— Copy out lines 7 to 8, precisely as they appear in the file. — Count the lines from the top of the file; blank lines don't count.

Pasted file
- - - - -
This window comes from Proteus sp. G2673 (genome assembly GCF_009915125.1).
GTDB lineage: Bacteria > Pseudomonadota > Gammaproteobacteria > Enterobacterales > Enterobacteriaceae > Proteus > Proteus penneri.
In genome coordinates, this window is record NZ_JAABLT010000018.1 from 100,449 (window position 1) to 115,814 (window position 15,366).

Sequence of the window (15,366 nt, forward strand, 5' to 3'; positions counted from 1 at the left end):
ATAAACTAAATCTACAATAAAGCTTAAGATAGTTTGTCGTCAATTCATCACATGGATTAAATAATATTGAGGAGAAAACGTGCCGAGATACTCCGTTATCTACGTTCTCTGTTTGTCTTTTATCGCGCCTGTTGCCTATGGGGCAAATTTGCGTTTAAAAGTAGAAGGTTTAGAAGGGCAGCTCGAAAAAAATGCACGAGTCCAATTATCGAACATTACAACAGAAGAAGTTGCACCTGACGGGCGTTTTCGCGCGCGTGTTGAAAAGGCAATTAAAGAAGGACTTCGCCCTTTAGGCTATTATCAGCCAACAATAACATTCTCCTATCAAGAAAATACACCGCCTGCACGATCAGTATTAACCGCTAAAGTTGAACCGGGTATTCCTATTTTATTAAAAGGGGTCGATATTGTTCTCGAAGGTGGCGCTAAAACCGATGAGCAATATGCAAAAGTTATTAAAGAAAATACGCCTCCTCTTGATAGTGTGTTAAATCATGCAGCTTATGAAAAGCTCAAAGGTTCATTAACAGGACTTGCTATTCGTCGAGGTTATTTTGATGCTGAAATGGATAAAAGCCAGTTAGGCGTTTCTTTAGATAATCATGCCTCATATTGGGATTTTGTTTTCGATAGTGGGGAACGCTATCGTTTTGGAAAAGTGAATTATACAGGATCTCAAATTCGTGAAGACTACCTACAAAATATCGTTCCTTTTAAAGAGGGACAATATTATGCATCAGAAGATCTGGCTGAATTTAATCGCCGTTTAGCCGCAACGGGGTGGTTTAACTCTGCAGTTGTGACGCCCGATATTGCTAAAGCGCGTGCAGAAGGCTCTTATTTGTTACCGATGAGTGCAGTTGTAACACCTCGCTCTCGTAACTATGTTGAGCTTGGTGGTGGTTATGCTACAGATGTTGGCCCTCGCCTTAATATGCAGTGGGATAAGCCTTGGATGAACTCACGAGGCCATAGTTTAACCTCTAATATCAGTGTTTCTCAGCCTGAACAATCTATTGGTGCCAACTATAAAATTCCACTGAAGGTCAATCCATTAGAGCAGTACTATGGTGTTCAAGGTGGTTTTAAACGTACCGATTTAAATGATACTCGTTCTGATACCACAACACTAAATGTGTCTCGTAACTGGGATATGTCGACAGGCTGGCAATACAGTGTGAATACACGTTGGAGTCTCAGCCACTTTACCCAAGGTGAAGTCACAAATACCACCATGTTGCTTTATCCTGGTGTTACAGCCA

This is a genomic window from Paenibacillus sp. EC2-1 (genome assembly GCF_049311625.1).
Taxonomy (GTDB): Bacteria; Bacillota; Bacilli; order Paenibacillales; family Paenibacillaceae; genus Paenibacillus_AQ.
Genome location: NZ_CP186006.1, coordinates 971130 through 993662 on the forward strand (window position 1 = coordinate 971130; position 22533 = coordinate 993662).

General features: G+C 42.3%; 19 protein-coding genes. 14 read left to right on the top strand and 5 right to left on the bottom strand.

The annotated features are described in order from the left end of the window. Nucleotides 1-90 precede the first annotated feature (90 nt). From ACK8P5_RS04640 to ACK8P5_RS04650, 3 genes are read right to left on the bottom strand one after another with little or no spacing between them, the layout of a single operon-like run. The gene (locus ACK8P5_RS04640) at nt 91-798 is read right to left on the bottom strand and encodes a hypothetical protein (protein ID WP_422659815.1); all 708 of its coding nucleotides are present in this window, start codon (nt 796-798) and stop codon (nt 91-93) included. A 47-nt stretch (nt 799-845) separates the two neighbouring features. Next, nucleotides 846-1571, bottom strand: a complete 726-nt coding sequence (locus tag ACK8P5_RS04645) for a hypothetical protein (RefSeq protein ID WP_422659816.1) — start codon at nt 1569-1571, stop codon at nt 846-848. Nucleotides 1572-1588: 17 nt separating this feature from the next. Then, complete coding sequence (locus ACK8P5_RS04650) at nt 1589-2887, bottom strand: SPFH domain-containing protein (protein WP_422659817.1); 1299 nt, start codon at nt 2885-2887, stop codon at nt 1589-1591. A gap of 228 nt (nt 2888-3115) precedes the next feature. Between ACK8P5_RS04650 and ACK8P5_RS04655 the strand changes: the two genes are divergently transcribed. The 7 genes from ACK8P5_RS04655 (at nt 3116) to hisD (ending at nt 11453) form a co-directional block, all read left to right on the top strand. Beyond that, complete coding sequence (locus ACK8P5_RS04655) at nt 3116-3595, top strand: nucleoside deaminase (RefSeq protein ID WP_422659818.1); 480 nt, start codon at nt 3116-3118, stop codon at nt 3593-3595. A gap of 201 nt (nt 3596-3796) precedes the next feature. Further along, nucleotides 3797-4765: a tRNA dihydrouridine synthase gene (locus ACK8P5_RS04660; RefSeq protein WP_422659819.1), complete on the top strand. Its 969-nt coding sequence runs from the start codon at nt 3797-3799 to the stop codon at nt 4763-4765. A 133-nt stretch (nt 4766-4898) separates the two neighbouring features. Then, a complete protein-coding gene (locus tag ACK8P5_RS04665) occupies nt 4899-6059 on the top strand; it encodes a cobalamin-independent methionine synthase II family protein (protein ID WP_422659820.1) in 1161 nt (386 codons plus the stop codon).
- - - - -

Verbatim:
Taxonomy (GTDB): Bacteria; Bacillota; Bacilli; order Paenibacillales; family Paenibacillaceae; genus Paenibacillus_AQ.
Genome location: NZ_CP186006.1, coordinates 971130 through 993662 on the forward strand (window position 1 = coordinate 971130; position 22533 = coordinate 993662).